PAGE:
Trustees: Medicare Funds Will Be Depleted By 2017
STEVE INSKEEP, host:
It's MORNING EDITION from NPR News. Renee Montagne is in on assignment today. I'm Steve Inskeep.
Even in a time of trillion dollar bailouts, it can be hard to get your brain around the costs we have coming. President Obama's administration says the Medicare program is running out of money faster than expected. So is Social Security. Neither program is taking in money quickly enough to handle all the baby boomers heading their way. And in a moment, we'll get a diagnosis from David Wessel. We began with the plan to add even more expenses to overhaul health care for the rest of us.
NPR's Julie Rovner reports.
JULIE ROVNER: About the only person who was upbeat about health care yesterday was the president himself. Here's what he said at a photo op after meeting with a group of business leaders to talk about how they've managed to cut their worker's health care costs.
President BARACK OBAMA: We're doing some stuff on health care because I think the country is geared up. Businesses are geared up. Families are geared up to go ahead and start solving some of our extraordinary health care system problems.
ROVNER: Down the block, Treasury Secretary Timothy Geithner was far more somber as he delivered the bad news about the state of Medicare's finances.
Secretary TIMOTHY GEITHNER (Department of Treasury): Medicare's Hospital Insurance Trust Fund is projected to become exhausted in 2017, two years earlier than projected in last year's report.
ROVNER: Health and Human Services Secretary Kathleen Sebelius said the news about Medicare should make lawmakers redouble their efforts on a full health system overhaul.
Secretary KATHLEEN SEBELIUS (Department of Health and Human Services): The only way to truly slow Medicare spending is to slow overall health care spending to comprehensive and carefully crafted legislation.
ROVER: Over at the Senate, that's pretty much what the Finance Committee was trying to do at the last of three public sessions prior to writing an actual health care bill. First, however, advocates of a single payer government-financed health system disrupted the proceedings for the second week in a row.
Unidentified Woman: …Americans for 30 years.
Senator MAX BAUCUS (Democrat, Montana; Chairman, Senate Finance Committee): Here we are. You know, standard recess until the police can restore order.
Unidentified Woman: We want single payer at this table.
ROVNER: And for the second week in a row got themselves arrested at the direction of Committee Chairman Max Baucus of Montana. Baucus, however, insisted he wasn't purposely excluding those who back a single payer plan.
Sen. BAUCUS: It's a long haul process. And so those of you in the audience who are not panelists and wish to be heard, I urge you just to contact my office. We'll figure out a way to talk to you. I'll figure out a way to listen to you. I'll be there personally.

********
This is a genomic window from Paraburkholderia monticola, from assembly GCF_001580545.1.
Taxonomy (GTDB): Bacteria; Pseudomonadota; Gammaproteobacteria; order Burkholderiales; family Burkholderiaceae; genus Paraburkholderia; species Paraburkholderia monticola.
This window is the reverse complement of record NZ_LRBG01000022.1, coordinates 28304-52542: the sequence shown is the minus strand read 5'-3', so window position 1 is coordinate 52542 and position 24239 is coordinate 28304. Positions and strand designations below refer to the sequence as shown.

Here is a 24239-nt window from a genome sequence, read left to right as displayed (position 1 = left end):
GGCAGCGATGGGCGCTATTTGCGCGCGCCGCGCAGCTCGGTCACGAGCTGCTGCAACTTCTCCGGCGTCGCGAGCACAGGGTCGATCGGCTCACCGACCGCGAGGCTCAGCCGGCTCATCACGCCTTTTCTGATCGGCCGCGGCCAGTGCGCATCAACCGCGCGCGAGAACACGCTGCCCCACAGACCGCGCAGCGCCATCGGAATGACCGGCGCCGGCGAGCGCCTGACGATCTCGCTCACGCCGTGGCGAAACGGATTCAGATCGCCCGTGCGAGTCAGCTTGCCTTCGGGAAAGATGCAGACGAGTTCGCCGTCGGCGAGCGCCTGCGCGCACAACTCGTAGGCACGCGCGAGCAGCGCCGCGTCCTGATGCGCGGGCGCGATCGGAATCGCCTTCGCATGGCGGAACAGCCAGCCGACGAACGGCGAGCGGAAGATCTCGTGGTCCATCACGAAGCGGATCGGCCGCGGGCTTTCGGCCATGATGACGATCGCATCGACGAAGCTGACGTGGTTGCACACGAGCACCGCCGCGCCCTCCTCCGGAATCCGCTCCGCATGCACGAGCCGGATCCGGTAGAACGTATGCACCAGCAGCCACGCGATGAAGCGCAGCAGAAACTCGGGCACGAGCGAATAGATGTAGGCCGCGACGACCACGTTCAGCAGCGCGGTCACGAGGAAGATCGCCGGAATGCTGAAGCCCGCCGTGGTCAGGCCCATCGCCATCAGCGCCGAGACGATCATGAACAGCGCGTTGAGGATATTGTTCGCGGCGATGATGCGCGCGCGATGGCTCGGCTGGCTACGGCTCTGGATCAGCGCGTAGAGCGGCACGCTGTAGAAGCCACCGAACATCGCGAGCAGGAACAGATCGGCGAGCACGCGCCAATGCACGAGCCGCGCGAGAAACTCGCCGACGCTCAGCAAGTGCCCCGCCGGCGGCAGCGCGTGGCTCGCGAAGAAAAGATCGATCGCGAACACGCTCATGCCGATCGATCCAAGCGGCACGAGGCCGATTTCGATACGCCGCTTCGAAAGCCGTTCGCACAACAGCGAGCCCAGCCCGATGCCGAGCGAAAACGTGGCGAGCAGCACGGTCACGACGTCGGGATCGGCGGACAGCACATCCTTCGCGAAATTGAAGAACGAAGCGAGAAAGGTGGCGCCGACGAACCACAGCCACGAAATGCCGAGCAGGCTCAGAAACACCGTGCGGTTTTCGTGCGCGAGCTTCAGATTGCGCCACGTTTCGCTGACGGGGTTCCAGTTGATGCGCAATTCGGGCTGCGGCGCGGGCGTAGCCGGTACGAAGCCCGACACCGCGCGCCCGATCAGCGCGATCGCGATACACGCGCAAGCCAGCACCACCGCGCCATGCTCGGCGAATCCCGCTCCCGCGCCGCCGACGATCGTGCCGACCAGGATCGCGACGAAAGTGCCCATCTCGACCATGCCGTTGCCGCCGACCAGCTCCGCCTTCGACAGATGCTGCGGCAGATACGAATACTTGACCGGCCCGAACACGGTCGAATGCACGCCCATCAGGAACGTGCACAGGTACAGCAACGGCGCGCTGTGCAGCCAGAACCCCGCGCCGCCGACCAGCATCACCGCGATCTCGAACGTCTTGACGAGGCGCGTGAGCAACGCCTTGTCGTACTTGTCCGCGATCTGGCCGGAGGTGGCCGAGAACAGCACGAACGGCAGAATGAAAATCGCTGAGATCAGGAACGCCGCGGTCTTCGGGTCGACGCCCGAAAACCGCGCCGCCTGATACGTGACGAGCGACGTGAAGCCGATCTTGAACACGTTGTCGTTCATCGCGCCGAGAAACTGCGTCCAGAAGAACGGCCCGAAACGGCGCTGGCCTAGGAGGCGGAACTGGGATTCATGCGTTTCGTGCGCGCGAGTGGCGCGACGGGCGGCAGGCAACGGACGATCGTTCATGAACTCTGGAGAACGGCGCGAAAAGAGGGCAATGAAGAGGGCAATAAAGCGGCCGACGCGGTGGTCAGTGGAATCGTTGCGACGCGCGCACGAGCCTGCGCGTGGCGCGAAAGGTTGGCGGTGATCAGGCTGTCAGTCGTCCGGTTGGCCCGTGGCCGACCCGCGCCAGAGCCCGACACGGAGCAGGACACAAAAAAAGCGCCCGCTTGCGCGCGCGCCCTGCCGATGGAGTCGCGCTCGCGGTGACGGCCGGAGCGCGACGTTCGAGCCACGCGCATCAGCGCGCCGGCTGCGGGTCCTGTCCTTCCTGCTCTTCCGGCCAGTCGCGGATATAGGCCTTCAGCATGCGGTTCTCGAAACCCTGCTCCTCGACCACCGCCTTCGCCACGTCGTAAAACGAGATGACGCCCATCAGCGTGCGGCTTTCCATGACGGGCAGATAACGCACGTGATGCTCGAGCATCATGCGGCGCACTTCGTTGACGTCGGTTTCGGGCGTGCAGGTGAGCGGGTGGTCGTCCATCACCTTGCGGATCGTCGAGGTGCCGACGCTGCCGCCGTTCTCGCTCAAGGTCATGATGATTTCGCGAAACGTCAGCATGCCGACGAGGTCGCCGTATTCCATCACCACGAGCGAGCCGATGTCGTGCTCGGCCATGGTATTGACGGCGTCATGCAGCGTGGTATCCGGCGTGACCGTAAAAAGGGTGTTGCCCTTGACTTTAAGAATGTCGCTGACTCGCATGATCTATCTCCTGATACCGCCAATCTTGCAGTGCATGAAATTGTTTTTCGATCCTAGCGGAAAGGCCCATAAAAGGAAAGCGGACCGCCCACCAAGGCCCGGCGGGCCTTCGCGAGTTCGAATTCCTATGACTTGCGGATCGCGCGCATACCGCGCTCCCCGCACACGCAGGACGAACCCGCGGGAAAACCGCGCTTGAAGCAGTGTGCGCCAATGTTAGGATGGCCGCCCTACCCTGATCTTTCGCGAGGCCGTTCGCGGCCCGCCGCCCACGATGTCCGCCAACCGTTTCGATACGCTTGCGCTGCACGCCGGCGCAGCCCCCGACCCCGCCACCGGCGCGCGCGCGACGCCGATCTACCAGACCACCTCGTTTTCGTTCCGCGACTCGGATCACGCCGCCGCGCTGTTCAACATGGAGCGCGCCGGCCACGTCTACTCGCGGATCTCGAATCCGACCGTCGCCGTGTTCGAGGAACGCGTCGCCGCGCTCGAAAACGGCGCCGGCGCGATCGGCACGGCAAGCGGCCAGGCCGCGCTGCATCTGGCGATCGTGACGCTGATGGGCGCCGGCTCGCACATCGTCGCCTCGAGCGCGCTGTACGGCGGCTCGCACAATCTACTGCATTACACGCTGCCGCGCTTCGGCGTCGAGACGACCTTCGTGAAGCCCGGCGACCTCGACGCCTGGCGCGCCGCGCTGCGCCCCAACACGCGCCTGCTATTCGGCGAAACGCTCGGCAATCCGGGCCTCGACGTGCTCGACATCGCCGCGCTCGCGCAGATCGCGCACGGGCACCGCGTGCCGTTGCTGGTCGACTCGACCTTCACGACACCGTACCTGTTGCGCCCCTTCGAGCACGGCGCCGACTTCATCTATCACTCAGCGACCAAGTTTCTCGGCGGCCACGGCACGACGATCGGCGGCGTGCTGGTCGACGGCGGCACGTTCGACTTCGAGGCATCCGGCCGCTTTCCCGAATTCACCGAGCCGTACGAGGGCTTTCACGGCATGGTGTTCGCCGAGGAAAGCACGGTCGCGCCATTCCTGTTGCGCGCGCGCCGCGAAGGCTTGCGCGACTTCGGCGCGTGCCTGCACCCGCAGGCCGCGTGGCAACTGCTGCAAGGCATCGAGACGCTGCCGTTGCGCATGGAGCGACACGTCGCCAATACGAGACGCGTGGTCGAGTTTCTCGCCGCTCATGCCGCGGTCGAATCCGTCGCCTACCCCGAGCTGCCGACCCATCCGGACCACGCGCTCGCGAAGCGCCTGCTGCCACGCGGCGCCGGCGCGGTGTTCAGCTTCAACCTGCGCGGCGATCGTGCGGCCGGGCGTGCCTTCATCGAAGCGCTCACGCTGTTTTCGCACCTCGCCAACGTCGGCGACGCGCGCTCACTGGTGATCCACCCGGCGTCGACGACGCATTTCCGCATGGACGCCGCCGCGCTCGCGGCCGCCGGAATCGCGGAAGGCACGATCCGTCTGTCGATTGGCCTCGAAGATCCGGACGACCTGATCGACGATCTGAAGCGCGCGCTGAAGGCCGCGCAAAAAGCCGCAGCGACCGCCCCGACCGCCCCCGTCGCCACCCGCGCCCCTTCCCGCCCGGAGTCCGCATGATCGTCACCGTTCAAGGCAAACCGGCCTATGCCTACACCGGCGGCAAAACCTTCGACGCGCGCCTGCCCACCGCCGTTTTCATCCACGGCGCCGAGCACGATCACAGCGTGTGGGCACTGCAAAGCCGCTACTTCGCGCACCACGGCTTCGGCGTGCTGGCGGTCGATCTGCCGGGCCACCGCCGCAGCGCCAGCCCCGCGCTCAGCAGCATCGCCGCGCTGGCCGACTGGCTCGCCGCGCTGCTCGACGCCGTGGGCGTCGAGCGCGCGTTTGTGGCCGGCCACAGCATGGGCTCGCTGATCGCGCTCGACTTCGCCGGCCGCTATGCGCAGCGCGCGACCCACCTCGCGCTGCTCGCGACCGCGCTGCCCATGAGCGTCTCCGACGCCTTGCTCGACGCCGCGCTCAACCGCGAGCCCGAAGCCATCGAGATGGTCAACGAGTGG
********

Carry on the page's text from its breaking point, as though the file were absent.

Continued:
ROVNER: But when the protest died down, senators took on and even more contentious issue: how to finance what could be a $1.5 trillion price tag for the health bill they're about to write. Several of the experts summoned to advise the senators had the same suggestion. This came from health economist Gail Wilensky, who advised for Republican presidential candidate John McCain.
Dr. GAIL WILENSKY (Health Economist): The first one is to go after the tax treatment of employer sponsored insurance. It's regressive, it's inefficient and it's a lot of money.
ROVNER: She's referring to the fact that workers don't pay tax on the value of health insurance provided by their employers. McCain campaigned to eliminate that tax break last year, so it's not surprising Wilensky would be for it. But here it was also being endorsed by MIT political scientist Jonathan Gruber, considered far more of a liberal.
Professor JONATHAN GRUBER (Political Scientist, MIT): This is a large amount of dollars we're talking about. It's about $250 billion as of a year two ago, making it the second largest federal health care program in America.
ROVNER: Now Chairman Baucus was quick to make clear he wasn't going to go as far as Senator McCain did last year and suggests getting rid of the tax exclusion entirely.
Sen. BAUCUS: To be honest, I don't think we're going to repeal the exclusion. That's just not going to happen.
ROVNER: But he left he door wide open for possible changes that stopped short of getting rid of the exclusion. For example, one possibility, said John Shields of the number-crunching Lewin Group, would be to make people pay taxes on only the most expensive health care policies.
Mr. JOHN SHIELDS (The Lewin Group): The tax exclusion for health benefits, if we were to cap that at, say, the average amount per worker right now, you'd raise about $700 billion in revenues over 10 years.
ROVNER: Meanwhile, back at the White House, officials continued to stress that the president doesn't like the idea of potentially taxing health insurance benefits. But they also said that redoing the health care system, including Medicare, is a long process, and this is just the beginning.
Julie Rovner, NPR News, Washington.
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